Todd Gurley Is an Obvious Target For the Tampa Bay Buccaneers

Todd Gurley, Mike Edwards
Todd Gurley against his new team? | John McCoy/Getty Images

Todd Gurley was released by the Los Angeles Rams just shy of 4:00 p.m. on Thursday afternoon. It's a surprising move, given Gurley's pedigree as a do-it-all running back who has some big seasons in his past. But it's also not all that surprising given his contract and injury issues that have significantly limited his effectiveness over the last year and a half.

Nobody wanted the contract, so nobody traded for Gurley. Now that he's a free agent, though, there will be at least a handful of teams willing to kick the tires on the former Offensive Player of the Year, or as much as they can given the lack of contact teams can have with players with coronavirus parameters in effect. The Tampa Bay Buccaneers, recently graced by the presence of Tom Brady, are an obvious fit.

The Bucs have everything Brady needs to succeed, except a running back to catch passes out of the backfield. Brady's favorite targets in New England over the last two years that don't have the last name Edelman or Gronkowski were running backs. The backs currently residing in Tampa Bay are Ronald Jones II and Peyton Barber. The two combined for 47 catches in 2019. James White had 72 by himself in New England last year. If Tampa's goal is to make Brady as comfortable as possible, they'll bring in a safety valve in the form of a running back.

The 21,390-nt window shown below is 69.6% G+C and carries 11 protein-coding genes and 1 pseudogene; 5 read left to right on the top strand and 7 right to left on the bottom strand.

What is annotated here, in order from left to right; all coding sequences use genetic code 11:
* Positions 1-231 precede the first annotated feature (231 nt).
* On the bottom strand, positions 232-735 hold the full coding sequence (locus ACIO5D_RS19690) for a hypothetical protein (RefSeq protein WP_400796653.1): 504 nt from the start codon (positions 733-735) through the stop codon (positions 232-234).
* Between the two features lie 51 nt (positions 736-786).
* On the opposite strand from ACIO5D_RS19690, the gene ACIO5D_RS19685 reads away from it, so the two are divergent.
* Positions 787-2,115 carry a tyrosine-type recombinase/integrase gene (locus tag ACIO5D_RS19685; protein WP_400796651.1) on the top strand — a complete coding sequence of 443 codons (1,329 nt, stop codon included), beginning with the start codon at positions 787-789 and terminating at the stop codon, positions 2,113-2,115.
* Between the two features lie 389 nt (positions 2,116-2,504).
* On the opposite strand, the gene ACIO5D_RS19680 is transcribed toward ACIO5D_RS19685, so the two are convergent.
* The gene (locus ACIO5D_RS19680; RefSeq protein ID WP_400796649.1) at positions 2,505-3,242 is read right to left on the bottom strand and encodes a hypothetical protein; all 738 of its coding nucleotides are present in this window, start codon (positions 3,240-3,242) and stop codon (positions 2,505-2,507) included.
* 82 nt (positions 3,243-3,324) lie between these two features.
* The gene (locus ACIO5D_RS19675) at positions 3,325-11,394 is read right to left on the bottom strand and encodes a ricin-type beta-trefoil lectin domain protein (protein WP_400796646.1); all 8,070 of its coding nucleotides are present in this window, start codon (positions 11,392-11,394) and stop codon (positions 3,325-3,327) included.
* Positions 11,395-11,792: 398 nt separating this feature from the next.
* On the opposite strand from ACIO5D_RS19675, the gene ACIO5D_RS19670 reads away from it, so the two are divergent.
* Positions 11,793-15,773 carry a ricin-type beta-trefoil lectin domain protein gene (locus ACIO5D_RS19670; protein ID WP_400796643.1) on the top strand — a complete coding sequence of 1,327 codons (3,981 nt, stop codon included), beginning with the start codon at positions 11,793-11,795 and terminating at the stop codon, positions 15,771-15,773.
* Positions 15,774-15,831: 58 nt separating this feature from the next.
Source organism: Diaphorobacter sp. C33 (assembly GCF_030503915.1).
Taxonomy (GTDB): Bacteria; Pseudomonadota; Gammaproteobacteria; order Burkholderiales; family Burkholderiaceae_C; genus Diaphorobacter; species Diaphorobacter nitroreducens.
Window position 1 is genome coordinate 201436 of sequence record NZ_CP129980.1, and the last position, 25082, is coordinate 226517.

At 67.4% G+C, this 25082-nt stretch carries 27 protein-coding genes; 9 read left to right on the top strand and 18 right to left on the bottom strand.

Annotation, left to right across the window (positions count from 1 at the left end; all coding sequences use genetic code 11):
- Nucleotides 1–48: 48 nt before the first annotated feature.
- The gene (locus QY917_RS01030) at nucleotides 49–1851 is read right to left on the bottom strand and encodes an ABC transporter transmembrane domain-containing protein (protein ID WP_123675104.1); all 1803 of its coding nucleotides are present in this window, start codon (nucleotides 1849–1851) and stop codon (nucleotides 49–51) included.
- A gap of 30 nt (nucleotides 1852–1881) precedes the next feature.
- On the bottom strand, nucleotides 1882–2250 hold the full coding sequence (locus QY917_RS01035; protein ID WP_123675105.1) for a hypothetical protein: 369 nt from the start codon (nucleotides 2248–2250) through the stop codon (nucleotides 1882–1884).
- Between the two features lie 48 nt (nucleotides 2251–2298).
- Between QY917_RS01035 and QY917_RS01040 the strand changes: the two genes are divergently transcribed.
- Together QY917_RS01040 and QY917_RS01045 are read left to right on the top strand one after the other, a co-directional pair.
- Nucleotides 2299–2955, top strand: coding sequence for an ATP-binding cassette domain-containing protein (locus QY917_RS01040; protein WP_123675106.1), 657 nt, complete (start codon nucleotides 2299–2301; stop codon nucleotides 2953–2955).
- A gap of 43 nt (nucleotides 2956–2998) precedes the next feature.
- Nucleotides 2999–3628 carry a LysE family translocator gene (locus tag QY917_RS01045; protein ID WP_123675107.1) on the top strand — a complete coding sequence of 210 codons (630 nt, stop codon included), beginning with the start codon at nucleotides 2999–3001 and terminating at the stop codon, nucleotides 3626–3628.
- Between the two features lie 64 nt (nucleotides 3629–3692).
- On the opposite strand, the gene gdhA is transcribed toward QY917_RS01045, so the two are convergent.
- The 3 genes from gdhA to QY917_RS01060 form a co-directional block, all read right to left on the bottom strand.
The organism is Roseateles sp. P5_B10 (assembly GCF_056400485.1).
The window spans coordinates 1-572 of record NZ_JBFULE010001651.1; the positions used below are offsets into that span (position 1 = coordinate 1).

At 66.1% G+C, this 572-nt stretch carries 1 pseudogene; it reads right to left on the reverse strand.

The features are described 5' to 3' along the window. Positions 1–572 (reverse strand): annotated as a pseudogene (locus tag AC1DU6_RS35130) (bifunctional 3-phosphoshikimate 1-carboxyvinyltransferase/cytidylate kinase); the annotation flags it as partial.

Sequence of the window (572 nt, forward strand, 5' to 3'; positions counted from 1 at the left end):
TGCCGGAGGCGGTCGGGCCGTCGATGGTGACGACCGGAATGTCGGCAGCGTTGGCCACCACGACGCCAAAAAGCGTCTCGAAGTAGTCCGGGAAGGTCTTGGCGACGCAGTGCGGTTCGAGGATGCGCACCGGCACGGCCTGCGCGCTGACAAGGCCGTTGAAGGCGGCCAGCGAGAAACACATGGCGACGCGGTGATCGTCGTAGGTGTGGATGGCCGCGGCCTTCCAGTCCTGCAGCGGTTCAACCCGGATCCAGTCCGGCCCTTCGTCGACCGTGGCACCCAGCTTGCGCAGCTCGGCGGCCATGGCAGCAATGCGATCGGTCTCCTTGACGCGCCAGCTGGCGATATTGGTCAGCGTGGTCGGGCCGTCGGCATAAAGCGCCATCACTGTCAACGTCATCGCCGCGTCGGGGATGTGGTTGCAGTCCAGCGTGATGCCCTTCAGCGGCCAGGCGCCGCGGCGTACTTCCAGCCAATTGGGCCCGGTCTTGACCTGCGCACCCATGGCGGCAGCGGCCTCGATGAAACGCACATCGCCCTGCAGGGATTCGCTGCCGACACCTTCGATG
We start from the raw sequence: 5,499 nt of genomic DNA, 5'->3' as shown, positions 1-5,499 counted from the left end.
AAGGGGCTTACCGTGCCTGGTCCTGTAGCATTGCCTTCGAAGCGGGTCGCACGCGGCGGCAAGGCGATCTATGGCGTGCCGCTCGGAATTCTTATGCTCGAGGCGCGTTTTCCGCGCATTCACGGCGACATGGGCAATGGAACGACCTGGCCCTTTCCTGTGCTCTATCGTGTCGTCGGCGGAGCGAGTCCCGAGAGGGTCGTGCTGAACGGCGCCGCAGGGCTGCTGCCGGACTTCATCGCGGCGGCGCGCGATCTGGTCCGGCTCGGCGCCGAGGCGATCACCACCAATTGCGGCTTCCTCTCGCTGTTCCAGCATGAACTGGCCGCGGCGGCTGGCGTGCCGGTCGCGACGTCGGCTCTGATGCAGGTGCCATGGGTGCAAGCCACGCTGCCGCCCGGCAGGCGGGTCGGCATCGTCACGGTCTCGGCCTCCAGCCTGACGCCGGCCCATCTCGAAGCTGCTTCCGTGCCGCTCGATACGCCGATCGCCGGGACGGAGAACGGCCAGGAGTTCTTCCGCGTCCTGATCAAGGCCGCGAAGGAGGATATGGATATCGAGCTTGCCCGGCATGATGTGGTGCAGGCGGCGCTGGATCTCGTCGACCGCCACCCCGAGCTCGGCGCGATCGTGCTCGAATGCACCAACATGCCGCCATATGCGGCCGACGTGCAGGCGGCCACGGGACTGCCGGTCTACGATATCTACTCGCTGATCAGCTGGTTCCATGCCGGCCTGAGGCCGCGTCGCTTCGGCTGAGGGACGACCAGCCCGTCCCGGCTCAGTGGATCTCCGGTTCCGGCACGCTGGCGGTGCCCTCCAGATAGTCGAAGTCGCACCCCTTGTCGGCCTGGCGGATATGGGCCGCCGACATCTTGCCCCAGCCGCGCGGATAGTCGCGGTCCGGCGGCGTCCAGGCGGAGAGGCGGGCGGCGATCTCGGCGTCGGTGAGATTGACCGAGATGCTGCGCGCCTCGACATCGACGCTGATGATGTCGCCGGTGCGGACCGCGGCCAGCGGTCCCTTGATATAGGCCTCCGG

Now, Gurley only had 31 catches last year in a limited role thanks to what we can only assume is an injury concern, since the Rams never wanted to tell anyone why they weren't using their All-Pro running back nearly as much as they could have. But he also had 223 rushing attempts last season. Should the Bucs bring in Gurley and keep at least Jones around, they could use Jones as the primary back and keep Gurley as a change-of-pace guy and big-play threat until the playoffs come around. That is probably the plan the Rams had in 2019, but they didn't get to the postseason, so the point is moot.

If Gurley only provides 400 yards on the ground but can add 50 or so catches for another 400 yards, he would be a valuable addition for the right price. It's hard to imagine anyone throwing big money at Gurley, and if the Bucs can get him on a reasonable deal, that kind of production is acceptable if he stays healthy and can turn it up in the playoffs.

Ultimately, the Bucs find themselves in a very unique situation. The greatest quarterback ever, very much on his last legs, decided your team gives him the best chance to win next year. Signing high-risk, high-reward players like Gurley is just what you do when a superstar comes to town. It's a natural fit.